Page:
The First Evil (asta77) wrote,
The First Evil

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Podcast for 'Dirty Hands'

Another surprisingly enlightening podcast. I actually felt a bit better about the episode after listing to it. And I injected a few more personal observations here than I normally do.

Apologies if it's a little less coherent than usual. I listened at work and couldn't tell my boss not to interupt me. ;)

Ron talked about doing a string of standalone episodes in second half of season, as they did last season, and how the episodes were of various degrees of quality. He likes ‘Dirty Hands’, but he’s fairly certain not every member of audience will agree with him. He wanted to strongly say some things in this episode so he did.

Originally, this was a Dualla episode. (Man, how must Kandyse feel week after week seeing her part written out of the script or cut from the finished product?) The episode was to be a continuation of ‘The Woman, King’ and was going to deal with the Sagittarons - ‘Day in the Life’ was to follow. When the story was totally reinvented, it was moved to after ADitL because that was further along in production.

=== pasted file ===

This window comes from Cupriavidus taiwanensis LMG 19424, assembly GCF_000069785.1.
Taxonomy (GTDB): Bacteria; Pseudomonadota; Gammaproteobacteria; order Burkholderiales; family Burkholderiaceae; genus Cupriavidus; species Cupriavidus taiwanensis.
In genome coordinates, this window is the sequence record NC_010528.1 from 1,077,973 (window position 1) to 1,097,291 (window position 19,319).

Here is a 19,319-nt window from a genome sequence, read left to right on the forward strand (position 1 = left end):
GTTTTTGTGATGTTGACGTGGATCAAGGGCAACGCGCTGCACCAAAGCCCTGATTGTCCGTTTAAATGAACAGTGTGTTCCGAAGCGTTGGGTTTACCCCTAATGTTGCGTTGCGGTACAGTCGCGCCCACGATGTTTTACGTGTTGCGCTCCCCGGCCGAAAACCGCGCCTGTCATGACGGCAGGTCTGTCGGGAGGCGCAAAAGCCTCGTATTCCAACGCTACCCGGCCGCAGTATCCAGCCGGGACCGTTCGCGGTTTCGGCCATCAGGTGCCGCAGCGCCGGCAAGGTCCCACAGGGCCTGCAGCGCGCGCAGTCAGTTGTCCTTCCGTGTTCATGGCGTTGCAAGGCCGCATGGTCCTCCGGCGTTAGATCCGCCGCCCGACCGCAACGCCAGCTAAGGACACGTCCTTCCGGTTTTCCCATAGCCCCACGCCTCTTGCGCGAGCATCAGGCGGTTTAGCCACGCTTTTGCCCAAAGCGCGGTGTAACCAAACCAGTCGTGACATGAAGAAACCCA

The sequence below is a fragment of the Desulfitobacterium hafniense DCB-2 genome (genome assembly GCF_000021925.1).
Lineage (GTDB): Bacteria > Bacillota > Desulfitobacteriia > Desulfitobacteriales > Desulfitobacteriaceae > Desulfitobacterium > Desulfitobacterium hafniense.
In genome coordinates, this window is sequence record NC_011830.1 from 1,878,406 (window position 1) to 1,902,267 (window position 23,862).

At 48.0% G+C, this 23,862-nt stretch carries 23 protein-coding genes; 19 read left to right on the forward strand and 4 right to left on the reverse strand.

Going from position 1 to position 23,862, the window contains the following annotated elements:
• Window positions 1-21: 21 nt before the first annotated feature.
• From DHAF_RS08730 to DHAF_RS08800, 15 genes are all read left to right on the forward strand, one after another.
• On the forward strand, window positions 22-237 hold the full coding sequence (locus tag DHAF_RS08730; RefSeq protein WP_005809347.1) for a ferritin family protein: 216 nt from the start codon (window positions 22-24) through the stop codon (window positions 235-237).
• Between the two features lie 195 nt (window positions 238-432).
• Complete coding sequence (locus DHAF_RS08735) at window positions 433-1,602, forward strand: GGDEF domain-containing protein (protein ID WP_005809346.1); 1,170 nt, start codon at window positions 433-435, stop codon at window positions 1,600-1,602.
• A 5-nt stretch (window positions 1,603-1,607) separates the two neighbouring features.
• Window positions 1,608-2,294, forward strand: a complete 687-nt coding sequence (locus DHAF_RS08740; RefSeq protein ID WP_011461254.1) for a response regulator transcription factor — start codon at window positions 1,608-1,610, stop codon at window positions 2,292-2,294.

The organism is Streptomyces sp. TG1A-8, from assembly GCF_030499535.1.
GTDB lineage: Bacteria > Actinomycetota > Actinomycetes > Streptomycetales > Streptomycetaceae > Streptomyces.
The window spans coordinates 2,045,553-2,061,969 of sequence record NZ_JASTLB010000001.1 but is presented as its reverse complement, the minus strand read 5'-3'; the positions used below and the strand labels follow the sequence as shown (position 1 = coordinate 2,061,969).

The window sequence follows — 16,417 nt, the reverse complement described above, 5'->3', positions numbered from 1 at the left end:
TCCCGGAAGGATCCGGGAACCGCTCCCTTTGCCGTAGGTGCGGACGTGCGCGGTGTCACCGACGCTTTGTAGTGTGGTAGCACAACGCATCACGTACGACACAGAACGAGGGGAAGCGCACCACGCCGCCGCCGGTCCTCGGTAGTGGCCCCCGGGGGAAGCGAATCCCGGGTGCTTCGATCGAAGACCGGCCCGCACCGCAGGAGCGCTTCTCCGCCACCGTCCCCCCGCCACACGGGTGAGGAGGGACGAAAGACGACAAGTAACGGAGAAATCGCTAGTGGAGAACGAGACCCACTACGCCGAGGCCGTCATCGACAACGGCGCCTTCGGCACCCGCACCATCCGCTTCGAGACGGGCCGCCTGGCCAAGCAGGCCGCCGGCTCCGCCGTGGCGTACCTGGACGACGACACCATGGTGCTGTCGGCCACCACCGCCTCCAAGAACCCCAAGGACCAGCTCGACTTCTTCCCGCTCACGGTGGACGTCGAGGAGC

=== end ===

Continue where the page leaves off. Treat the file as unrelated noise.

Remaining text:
The Sagittaron problem set up in TWK, them being an outsider faction, was to continue. There was a fight between two civilian ships over use of the wireless. As tensions escalate, one ship fires on the other. There are civilian casualties and this triggers a crisis with the quorum and Galactica. We were to see old divisions reemerging after NC. The one thing eleven colonies agreed on were that none liked the Sagittarons. The Sagittarons were withholding food and other supplies from the fleet, they were a world unto themselves, and the solution proposed was to disperse them throughout fleet. (Er, didn’t they already start doing that in TWK?) Dee, as the Sagittaron member of the fleet was given the task to go down and deal with them as liaison officer. She was seen as the mouthpiece of the government and a traitor by her people. She starts to feel the tug back to her racial/tribal identity and begins to side with them openly and almost mutinies against Adama (OK, this amused me – first his son, now his DiL! ;). At the end the Sagittarons are given their own ship, a safe place to call there own.